I have a confession to make; I find saying “no” really hard to do.
I don’t like conflict and I genuinely want to help people so I often find myself saying yes when I really want to say no.
Saying ‘yes’ can lead to great opportunities and meeting some fantastic people but it can be also be really exhausting!
The problem we have at work is that we want to be seen as a team player. We don’t want to appear boring or difficult to work with.
But, if we always acquiesce, then we can end up feeling pressured, or maybe even bullied and that will lead to feelings of resentment.
Conversely, if we do refuse a request, we can feel guilty and worried that we might have offended someone.
It is a minefield.
Do you also find it hard to say no? Do you answer yes to any of the below?
- Go to a dinner party when you really want to catch up on your favourite TV show?
- Can you attend this meeting for me?
- Do you want to join the work team run?
- Can you host Christmas lunch and all the family?
- Can you cover Jane’s workload today, as she is sick?
If you find yourself agreeing to do things you don’t want to more often than you should then it may be time to take back some time for yourself.
This quote from Warren Buffett may help you to say ‘no’: “The difference between successful people and really successful people is that really successful people say no to almost everything”.
Tips to say no at work
I am currently doing this great online business programme called B-School and it has really helped me reframe and learn to say ‘no’ more easily, swiftly and, more importantly, without the guilt.
When I find myself wanting to answer ‘yes’ to something, I stop and think about what that ‘yes’ actually means in terms of what it would displace that I’d rather be doing.
For example: I’m asked to attend an event. The wanting to help and wanting to please part of me wants to say ‘yes. I’ll come.’ So I think about the things I could be doing in that time. The things that I really want to do – such as working on my book or writing the content of my first webinar.
I then find it easier to say no to a particular request because then I’m effectively saying ‘yes’ to doing something that will help me grow my business.
2. Offer an alternative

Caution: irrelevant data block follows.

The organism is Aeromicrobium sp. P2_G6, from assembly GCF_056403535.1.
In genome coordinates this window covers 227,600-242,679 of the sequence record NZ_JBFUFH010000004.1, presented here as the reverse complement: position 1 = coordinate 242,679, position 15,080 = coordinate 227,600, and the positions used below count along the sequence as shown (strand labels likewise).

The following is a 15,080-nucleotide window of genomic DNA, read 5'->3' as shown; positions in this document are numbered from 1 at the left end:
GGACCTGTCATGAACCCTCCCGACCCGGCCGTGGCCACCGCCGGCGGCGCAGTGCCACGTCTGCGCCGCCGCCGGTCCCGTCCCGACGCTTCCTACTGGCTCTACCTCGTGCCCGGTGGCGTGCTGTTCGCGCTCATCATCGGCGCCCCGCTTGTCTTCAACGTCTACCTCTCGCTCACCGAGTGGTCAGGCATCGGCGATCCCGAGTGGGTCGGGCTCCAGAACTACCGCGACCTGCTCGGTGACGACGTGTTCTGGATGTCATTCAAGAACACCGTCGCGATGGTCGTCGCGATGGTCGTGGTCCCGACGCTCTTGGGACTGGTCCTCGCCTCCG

If you can’t start a project at work this week maybe you can offer to start it next week?
3. Take time to consider the request
Assess the pros and cons before you refuse to take on a piece of work your boss has requested that you do.
Consider if it will it help you with your overall career goals. Will it be a good opportunity to network, increase your salary or gain exposure to a different team? If it helps with any of these goals then it may be in your interests to take it on for its wider benefits.
4. Say no in person
If you are able to refuse someone’s request face-to-face then the message is likely to be better received as you can lose the intended tone in an email.
5. Ask for help prioritising
Ask your boss if you need help prioritising your workload. Discuss together what can either be postponed for a few days or delegated to another team member. It’s even possible that such a discussion might bring about the realization that actually, this ‘thing’ is no longer required.
If you are normally a ‘yes’ person then start small or practise with friends or family.
Once you’ve said no a few times you’ll get more confident with it and you’ll also start to enjoy the benefits of having some more time to say ‘yes’ to the things that you actually want to do.
So, my biggest challenge that I have set myself this month is to say no to more things without feeling guilty.
Please feel free to join me. You’ll be amazed how liberating it is.
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F: Caroline Arnold Coaching